Albert and the Sustainability of British TV

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Last September, BAFTA and BFI published Screen New Deal, a blueprint for improving British TV and film’s sustainability. The report estimates an average hour’s filming currently amounts to a return flight from London to New York’s carbon footprint. A tentpole film, a movie with a budget of over $70 million, is equivalent to eleven one-way trips from the Earth to the moon.  

For Howard Ella, Mammoth Screen’s joint head of productions, it’s “a moral imperative” for them to take sustainability seriously. Mammoth Screen, part of ITV Studios, have produced TV drama hits such as Wuthering Heights, Poldark and Noughts and Crosses. They’re also affiliate partners of albert, the environmental sustainability-focused offspring of BAFTA. 

The Story of BAFTA’s albert

Albert started life within the BBC as a tool to calculate a programme’s carbon footprint, which BAFTA then adopted in 2011.  Albert’s communications executive Genevieve Margrett stated its quaint name comes from being developed at the same time as an IT project looking at carbon savings called Victoria.

Under BAFTA’s wings, albert has fledged into an organisation encouraging environmentally sustainable practices across British TV and film. In 2017, albert developed the Creative Energy project, aiding production companies to switch to a 100% renewable energy supplier, and since 2018, they’ve worked with educational partners to offer a sustainability-focused module on media production courses. 

“We want to make sure that if you’re on a production course, that it’s already sort of baked into your thinking about sustainability as part of your process going forward” said Margrett. Towards our interview’s conclusion, she underlined how there “could be a real kind of growth rate” in sustainability-focused TV and film jobs in the near future. Now, fifteen-plus UK universities and colleges offer the albert-crafted module.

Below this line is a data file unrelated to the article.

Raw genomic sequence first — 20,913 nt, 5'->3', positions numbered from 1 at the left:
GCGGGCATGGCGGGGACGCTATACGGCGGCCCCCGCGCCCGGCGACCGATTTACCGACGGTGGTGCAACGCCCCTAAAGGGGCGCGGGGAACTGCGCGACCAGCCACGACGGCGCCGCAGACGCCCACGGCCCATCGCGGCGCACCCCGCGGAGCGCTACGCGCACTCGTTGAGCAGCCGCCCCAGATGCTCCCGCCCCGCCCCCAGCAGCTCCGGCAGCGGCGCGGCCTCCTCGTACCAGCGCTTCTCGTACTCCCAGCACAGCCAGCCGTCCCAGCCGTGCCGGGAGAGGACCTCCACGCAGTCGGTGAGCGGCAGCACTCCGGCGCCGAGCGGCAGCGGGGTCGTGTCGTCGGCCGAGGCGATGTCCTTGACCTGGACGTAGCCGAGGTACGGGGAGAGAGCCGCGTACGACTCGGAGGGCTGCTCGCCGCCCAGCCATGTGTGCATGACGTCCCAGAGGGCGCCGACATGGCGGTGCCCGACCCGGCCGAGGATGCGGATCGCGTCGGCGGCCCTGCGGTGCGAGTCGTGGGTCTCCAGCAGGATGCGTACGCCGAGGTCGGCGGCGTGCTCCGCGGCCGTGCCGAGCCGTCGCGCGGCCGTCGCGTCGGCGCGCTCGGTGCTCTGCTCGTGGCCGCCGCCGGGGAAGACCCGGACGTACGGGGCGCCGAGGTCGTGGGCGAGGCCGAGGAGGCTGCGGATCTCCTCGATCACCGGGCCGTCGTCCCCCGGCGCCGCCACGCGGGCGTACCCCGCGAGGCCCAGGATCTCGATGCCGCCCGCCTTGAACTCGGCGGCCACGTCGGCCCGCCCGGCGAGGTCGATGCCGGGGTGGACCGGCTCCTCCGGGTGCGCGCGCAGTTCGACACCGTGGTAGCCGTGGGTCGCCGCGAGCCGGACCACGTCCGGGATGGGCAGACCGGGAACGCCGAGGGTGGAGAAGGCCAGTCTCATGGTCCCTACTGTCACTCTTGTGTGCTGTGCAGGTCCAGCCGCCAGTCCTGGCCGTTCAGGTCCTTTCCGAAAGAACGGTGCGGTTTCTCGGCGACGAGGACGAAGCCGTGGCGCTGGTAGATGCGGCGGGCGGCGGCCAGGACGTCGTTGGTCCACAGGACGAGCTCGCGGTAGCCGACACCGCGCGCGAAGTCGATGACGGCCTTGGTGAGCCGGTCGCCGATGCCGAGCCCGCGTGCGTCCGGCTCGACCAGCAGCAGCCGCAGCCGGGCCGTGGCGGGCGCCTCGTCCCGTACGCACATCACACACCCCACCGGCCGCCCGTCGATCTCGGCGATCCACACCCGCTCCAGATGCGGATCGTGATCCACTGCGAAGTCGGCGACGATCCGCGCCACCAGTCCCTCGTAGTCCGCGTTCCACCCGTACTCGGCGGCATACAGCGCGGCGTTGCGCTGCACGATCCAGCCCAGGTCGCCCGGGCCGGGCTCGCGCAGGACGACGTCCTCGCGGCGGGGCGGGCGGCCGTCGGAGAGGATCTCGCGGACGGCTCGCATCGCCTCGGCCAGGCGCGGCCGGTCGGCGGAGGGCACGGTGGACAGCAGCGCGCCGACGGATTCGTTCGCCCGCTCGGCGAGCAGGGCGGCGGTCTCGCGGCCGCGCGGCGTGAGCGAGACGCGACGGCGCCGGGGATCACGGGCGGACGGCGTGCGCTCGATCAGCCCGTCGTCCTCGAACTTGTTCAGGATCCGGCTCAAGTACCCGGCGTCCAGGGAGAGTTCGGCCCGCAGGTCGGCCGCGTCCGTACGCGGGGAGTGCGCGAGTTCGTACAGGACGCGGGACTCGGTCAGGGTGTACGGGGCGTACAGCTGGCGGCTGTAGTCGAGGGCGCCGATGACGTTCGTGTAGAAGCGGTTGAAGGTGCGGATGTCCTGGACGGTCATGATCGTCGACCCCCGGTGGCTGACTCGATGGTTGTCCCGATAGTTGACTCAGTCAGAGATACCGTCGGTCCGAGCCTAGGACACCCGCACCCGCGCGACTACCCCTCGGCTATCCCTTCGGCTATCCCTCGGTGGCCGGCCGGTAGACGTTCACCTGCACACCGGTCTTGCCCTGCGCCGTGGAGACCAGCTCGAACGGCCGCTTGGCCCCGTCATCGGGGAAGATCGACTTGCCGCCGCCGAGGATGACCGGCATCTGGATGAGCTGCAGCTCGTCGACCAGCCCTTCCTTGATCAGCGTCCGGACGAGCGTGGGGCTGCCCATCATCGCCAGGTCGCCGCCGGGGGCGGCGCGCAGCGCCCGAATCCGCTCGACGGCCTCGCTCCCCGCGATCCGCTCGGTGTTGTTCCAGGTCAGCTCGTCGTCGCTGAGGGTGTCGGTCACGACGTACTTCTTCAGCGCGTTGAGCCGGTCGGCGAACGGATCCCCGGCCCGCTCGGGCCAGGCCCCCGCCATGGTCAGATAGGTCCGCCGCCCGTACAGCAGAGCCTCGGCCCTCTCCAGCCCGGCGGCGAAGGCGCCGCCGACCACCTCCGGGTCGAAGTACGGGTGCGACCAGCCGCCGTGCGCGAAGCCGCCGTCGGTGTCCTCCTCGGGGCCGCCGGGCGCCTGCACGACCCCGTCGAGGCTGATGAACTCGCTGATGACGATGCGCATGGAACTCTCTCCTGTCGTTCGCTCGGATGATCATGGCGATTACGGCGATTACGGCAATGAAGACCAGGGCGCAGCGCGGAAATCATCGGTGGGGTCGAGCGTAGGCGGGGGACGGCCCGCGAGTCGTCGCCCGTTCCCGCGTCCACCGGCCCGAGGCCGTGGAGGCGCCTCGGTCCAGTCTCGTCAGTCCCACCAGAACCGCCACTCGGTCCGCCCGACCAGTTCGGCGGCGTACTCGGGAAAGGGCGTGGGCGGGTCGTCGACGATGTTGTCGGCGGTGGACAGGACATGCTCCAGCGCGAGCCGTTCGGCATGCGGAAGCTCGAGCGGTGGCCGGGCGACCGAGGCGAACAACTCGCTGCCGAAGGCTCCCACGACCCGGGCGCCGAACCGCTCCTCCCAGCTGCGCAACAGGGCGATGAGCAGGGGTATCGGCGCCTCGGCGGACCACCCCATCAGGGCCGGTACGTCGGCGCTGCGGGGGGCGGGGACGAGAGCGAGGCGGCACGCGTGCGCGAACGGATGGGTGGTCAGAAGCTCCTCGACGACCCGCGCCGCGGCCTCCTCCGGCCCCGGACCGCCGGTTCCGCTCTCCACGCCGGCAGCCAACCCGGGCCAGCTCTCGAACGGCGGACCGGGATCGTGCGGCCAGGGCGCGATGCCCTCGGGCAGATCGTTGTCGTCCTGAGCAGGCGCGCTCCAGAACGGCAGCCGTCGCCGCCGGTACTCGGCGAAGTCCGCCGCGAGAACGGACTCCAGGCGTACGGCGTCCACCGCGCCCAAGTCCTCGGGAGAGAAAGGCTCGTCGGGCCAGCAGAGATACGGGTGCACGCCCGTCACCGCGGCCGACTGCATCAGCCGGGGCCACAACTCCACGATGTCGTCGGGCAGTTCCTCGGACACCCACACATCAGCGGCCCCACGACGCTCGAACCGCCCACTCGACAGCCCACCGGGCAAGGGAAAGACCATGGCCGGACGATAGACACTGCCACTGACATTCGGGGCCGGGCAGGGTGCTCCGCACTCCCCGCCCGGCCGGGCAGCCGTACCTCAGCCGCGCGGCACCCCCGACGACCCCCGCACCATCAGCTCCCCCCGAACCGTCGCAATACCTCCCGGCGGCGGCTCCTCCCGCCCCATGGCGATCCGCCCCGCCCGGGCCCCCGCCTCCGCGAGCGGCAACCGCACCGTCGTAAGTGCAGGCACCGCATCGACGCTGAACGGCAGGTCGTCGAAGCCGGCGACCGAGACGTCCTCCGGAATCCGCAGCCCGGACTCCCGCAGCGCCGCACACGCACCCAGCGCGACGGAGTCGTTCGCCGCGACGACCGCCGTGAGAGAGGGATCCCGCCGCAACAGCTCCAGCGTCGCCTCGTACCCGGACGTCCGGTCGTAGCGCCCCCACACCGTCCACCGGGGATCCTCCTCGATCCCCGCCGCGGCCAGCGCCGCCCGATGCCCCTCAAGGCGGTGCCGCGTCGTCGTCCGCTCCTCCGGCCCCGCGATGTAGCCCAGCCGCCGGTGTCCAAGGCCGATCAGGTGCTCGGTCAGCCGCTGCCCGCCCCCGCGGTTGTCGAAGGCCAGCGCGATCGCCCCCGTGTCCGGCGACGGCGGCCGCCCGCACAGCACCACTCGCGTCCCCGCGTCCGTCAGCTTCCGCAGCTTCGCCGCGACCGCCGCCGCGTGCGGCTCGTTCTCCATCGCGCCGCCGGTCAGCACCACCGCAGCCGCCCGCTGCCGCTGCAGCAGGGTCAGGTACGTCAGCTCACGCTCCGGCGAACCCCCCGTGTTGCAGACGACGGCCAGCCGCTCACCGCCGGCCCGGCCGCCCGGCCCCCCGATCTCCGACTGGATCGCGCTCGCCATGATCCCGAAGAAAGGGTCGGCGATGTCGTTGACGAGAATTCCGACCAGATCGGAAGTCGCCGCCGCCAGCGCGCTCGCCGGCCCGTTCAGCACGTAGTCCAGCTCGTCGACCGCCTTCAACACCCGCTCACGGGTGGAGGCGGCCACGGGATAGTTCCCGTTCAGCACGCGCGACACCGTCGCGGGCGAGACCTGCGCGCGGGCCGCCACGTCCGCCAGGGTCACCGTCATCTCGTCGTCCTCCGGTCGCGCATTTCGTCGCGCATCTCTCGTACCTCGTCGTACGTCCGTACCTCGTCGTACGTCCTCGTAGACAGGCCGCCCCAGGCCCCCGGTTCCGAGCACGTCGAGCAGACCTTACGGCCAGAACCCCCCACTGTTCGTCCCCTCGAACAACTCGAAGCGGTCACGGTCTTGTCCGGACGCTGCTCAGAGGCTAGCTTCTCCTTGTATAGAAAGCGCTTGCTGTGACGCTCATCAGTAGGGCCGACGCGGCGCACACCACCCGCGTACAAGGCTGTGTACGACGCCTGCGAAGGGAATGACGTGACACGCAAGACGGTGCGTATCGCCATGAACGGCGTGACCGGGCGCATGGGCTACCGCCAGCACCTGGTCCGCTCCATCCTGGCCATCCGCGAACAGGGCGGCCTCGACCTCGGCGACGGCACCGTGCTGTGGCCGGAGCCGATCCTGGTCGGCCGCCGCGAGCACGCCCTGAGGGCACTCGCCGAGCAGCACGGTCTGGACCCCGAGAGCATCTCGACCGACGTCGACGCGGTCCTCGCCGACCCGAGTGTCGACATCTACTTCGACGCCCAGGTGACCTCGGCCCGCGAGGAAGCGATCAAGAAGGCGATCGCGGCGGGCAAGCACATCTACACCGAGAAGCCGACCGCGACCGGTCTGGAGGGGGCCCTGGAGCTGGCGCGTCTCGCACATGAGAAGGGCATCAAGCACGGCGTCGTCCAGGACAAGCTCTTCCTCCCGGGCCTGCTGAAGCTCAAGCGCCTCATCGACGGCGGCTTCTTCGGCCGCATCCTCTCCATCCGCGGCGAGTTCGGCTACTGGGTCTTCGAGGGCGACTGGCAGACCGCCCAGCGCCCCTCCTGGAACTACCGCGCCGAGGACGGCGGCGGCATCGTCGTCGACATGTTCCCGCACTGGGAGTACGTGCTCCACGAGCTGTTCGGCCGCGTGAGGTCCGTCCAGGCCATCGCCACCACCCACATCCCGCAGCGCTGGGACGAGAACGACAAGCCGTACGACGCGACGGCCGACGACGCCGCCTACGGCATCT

More recently, albert launched the Creative Offsets scheme. This is a certified way for UK-based productions to offset emissions which can’t be reduced. As albert’s scope has grown, its workforce has nearly tripled in size, from just four people in 2018 to soon eleven, Margrett noted.

However, albert’s most significant development, a certification system, came in eight years ago. Productions can tout their sustainability credentials with an end board logo and a one-to-three star rating. This depends on the percentage of sustainable actions taken, which albert checks by requesting evidence for a random set of those actions. Every single programme made in the UK by the BBC, ITV, Netflix, and Sky now goes through albert’s certification process. 

Mammoth Screen Success

Since 2015, Mammoth Screen have achieved certification on all of their shows. They have had “a very joined-up approach” to improving their productions’ sustainability, Ella said. Several, including Victoria‘s second series, had received the highest possible three stars, of which Mammoth Screen were “very proud”. 

The Indiependent can exclusively reveal that the recent Mammoth Screen-produced BBC1 drama The Serpent received a two-star certification, with a 52% score for possible sustainable actions taken. 

Educating and involving crew about sustainability was key to Mammoth Screen’s continuing certification success, said Ella. “Half the good ideas come from crew, not just what we put in place as a company.”

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